I'm a scientist, and I enjoyed my foray into the literature on avoiding food allergies. However, I know that the information I found is not conclusive. Every article I read pointed out that the data were not particularly conclusive and that more research was needed. So we, as parents, are left to make important decisions about what to feed ourselves and our children with incomplete data. The need to make decisions without all of the "facts" is a common theme in parenting. Therefore, I think relying on science is also a crazy-making way to parent. Once again, the data is always incomplete, and there are too many confounding variables to allow science to give us hard and fast answers on most things. We'd probably all be better off if we erred more towards my Hubby's relaxed "she'll be right, mate" attitude about it all. I am certainly trying to tune into my parenting instinct more.
Personally, I don't miss peanuts enough to add them back into my diet at this point. I think there is a lot to be said for the idea of holding off on the foods that are most likely to cause life-threatening allergic reactions (nuts, peanuts, shellfish) until Pumpkin is old enough to be able to indicate to me that something is not right in a manner more expressive than crying. But I certainly won't judge parents who make different decisions. If a kid turns out to have food allergies, I think that is just bad luck, not evidence of a bad parenting decision. And I'll just hope I never have to find out if I truly believe that.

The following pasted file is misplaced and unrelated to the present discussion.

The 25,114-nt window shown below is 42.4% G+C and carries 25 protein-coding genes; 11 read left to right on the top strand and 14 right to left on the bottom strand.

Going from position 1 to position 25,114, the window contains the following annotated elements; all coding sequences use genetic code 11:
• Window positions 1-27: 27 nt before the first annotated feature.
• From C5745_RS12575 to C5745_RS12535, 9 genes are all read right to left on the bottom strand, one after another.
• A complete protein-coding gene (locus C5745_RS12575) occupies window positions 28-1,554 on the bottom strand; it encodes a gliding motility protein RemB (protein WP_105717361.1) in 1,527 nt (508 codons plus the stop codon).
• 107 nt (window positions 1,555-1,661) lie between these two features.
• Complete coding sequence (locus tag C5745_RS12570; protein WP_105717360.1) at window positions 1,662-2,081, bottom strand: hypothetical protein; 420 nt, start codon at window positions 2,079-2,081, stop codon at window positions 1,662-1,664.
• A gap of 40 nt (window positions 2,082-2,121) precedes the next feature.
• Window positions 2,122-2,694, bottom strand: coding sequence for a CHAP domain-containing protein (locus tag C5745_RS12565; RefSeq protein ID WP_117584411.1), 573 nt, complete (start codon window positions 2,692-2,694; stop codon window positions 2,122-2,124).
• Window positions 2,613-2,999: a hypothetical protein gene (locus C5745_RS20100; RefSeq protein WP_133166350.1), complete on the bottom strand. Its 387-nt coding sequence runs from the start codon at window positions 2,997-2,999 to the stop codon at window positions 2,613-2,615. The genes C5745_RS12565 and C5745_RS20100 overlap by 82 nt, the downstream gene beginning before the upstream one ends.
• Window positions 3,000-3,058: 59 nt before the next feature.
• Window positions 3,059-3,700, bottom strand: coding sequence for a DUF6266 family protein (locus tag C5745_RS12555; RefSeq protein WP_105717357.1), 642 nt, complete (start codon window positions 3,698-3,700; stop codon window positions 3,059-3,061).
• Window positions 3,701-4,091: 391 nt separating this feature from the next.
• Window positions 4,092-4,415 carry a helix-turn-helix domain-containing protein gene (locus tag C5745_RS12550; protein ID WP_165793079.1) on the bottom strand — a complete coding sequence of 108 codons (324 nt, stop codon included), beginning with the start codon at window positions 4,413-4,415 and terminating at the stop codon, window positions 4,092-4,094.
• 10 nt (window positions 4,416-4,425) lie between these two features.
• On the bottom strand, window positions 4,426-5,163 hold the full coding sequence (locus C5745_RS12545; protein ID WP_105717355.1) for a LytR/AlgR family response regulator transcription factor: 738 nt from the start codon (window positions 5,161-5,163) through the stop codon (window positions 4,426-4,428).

1. Bjorksten, B. Genetic and environmental risk factors for the development of food allergy. 2005. Curr Opin Allergy Clin immunol, 5:249-253. (PubMed)
2. Sicherer, S. The impact of maternal diets during breastfeeding on the prevention of food allergy. 2002. Curr Opin Allergy Clin immunol, 2:207-210. (PubMed)
3. Vadas, P., Wai, Y., Burks, W., Perelman B. Detection of peanut allergen in breast milk of lactating women. 2001. JAMA, 285: 1746-1748. (PubMed)
4. Greer, F.R., et al. Effects of early nutritional interventions on the development of atopic disease in infants and children: The role of maternal dietary, restriction, breastfeeding, timing of introduction of complementary foods, and hydrolyzed formulas. 2008. Pediatrics, 121:183-191. (This is full article on the new AAP recommendations; PubMed)
5. Kummeling, et al. Early life exposure to antibiotics and the subsequent development of eczema, wheeze, and allergc sensitization in the first 2 years of life: the KOALA birth cohort study. 2007. Pediatrics. 119: 225-231. (PubMed)